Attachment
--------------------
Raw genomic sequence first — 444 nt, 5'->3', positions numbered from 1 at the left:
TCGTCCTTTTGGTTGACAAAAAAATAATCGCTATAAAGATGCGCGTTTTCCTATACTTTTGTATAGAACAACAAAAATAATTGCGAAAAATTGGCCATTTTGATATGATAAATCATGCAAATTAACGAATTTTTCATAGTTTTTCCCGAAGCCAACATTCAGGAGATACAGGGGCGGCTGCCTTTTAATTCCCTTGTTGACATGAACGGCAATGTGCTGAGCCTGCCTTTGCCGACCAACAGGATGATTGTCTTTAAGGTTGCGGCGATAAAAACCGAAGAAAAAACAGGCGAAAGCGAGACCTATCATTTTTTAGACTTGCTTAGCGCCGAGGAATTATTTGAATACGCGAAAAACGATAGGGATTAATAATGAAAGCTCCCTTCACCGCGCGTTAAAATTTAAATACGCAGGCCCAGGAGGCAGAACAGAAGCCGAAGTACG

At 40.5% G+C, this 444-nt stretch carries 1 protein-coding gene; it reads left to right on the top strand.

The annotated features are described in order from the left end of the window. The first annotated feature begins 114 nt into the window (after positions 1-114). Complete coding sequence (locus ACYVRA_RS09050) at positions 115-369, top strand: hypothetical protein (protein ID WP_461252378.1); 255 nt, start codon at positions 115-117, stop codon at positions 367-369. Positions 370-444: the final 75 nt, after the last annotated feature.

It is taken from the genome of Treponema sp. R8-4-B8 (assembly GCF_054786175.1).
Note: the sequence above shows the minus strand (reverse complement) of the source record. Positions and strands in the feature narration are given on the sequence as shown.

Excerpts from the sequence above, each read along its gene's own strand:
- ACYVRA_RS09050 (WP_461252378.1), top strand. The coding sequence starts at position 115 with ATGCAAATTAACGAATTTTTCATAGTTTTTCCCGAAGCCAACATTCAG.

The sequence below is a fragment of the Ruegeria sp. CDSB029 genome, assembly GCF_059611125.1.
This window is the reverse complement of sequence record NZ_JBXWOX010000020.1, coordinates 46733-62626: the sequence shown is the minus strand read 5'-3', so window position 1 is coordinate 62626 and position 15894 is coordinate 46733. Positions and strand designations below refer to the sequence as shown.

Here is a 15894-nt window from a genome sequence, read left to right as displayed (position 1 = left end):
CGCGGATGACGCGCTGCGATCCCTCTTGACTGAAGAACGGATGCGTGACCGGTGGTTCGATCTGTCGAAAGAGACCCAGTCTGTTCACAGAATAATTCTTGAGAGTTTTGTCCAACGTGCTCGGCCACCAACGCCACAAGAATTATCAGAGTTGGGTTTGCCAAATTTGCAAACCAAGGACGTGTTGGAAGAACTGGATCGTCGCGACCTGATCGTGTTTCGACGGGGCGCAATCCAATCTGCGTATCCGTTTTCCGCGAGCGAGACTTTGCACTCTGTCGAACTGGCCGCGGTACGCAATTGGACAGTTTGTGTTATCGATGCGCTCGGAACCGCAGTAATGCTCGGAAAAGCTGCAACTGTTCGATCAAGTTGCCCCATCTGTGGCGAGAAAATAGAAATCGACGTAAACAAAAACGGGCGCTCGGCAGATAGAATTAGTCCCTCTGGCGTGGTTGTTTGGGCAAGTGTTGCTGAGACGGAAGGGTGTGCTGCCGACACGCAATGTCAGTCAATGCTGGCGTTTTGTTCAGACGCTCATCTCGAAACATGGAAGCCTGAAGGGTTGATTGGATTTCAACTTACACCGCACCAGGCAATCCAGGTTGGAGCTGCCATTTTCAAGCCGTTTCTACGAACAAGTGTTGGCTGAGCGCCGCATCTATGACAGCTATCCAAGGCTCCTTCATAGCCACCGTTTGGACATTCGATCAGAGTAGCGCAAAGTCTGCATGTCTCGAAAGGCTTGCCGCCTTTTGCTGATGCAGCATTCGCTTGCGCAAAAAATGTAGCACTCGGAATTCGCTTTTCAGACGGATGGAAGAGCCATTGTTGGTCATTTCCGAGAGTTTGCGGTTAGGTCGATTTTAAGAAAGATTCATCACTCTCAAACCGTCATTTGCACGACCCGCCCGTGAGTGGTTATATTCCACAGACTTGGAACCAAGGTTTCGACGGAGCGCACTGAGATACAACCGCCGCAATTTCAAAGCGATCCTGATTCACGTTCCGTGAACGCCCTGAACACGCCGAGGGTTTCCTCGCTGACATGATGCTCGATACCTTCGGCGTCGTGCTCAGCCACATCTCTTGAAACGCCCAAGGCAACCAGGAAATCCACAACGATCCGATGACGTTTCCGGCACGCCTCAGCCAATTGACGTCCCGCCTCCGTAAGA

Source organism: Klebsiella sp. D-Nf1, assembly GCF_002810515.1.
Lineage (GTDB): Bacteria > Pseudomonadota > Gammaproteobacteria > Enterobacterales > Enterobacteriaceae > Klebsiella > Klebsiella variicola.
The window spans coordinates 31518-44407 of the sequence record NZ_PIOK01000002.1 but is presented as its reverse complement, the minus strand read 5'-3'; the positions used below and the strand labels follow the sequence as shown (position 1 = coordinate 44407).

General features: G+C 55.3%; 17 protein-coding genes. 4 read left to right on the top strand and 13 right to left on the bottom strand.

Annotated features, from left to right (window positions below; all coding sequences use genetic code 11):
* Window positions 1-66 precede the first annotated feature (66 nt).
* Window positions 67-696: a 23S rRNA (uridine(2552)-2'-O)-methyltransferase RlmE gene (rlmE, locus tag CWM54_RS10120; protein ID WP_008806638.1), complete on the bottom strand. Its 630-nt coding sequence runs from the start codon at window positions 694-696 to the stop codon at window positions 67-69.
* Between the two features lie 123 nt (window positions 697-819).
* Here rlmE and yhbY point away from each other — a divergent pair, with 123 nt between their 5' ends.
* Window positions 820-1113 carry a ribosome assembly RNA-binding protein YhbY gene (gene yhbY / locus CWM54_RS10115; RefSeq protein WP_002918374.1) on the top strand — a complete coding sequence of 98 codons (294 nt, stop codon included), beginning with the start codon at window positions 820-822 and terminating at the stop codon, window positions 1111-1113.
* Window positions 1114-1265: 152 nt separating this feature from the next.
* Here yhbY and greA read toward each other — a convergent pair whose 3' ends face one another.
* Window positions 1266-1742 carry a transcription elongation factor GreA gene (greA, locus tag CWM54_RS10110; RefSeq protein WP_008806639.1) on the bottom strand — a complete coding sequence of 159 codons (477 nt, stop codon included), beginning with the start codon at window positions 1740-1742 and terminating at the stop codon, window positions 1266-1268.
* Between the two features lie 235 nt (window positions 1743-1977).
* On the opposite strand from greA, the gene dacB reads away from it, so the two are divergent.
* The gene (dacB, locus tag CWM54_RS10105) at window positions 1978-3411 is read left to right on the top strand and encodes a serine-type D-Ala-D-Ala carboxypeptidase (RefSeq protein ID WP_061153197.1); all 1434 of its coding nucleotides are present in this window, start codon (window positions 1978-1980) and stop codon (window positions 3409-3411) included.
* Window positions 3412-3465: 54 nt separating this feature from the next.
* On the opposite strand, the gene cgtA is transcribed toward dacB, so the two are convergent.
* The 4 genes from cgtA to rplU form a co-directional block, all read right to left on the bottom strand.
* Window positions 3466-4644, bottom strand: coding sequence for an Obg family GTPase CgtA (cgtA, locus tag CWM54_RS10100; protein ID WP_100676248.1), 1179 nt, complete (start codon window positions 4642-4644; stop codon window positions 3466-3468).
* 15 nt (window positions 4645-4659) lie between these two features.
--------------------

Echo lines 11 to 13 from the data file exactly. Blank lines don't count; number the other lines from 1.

Here is a 15894-nt window from a genome sequence, read left to right as displayed (position 1 = left end):
CGCGGATGACGCGCTGCGATCCCTCTTGACTGAAGAACGGATGCGTGACCGGTGGTTCGATCTGTCGAAAGAGACCCAGTCTGTTCACAGAATAATTCTTGAGAGTTTTGTCCAACGTGCTCGGCCACCAACGCCACAAGAATTATCAGAGTTGGGTTTGCCAAATTTGCAAACCAAGGACGTGTTGGAAGAACTGGATCGTCGCGACCTGATCGTGTTTCGACGGGGCGCAATCCAATCTGCGTATCCGTTTTCCGCGAGCGAGACTTTGCACTCTGTCGAACTGGCCGCGGTACGCAATTGGACAGTTTGTGTTATCGATGCGCTCGGAACCGCAGTAATGCTCGGAAAAGCTGCAACTGTTCGATCAAGTTGCCCCATCTGTGGCGAGAAAATAGAAATCGACGTAAACAAAAACGGGCGCTCGGCAGATAGAATTAGTCCCTCTGGCGTGGTTGTTTGGGCAAGTGTTGCTGAGACGGAAGGGTGTGCTGCCGACACGCAATGTCAGTCAATGCTGGCGTTTTGTTCAGACGCTCATCTCGAAACATGGAAGCCTGAAGGGTTGATTGGATTTCAACTTACACCGCACCAGGCAATCCAGGTTGGAGCTGCCATTTTCAAGCCGTTTCTACGAACAAGTGTTGGCTGAGCGCCGCATCTATGACAGCTATCCAAGGCTCCTTCATAGCCACCGTTTGGACATTCGATCAGAGTAGCGCAAAGTCTGCATGTCTCGAAAGGCTTGCCGCCTTTTGCTGATGCAGCATTCGCTTGCGCAAAAAATGTAGCACTCGGAATTCGCTTTTCAGACGGATGGAAGAGCCATTGTTGGTCATTTCCGAGAGTTTGCGGTTAGGTCGATTTTAAGAAAGATTCATCACTCTCAAACCGTCATTTGCACGACCCGCCCGTGAGTGGTTATATTCCACAGACTTGGAACCAAGGTTTCGACGGAGCGCACTGAGATACAACCGCCGCAATTTCAAAGCGATCCTGATTCACGTTCCGTGAACGCCCTGAACACGCCGAGGGTTTCCTCGCTGACATGATGCTCGATACCTTCGGCGTCGTGCTCAGCCACATCTCTTGAAACGCCCAAGGCAACCAGGAAATCCACAACGATCCGATGACGTTTCCGGCACGCCTCAGCCAATTGACGTCCCGCCTCCGTAAGA

Source organism: Klebsiella sp. D-Nf1, assembly GCF_002810515.1.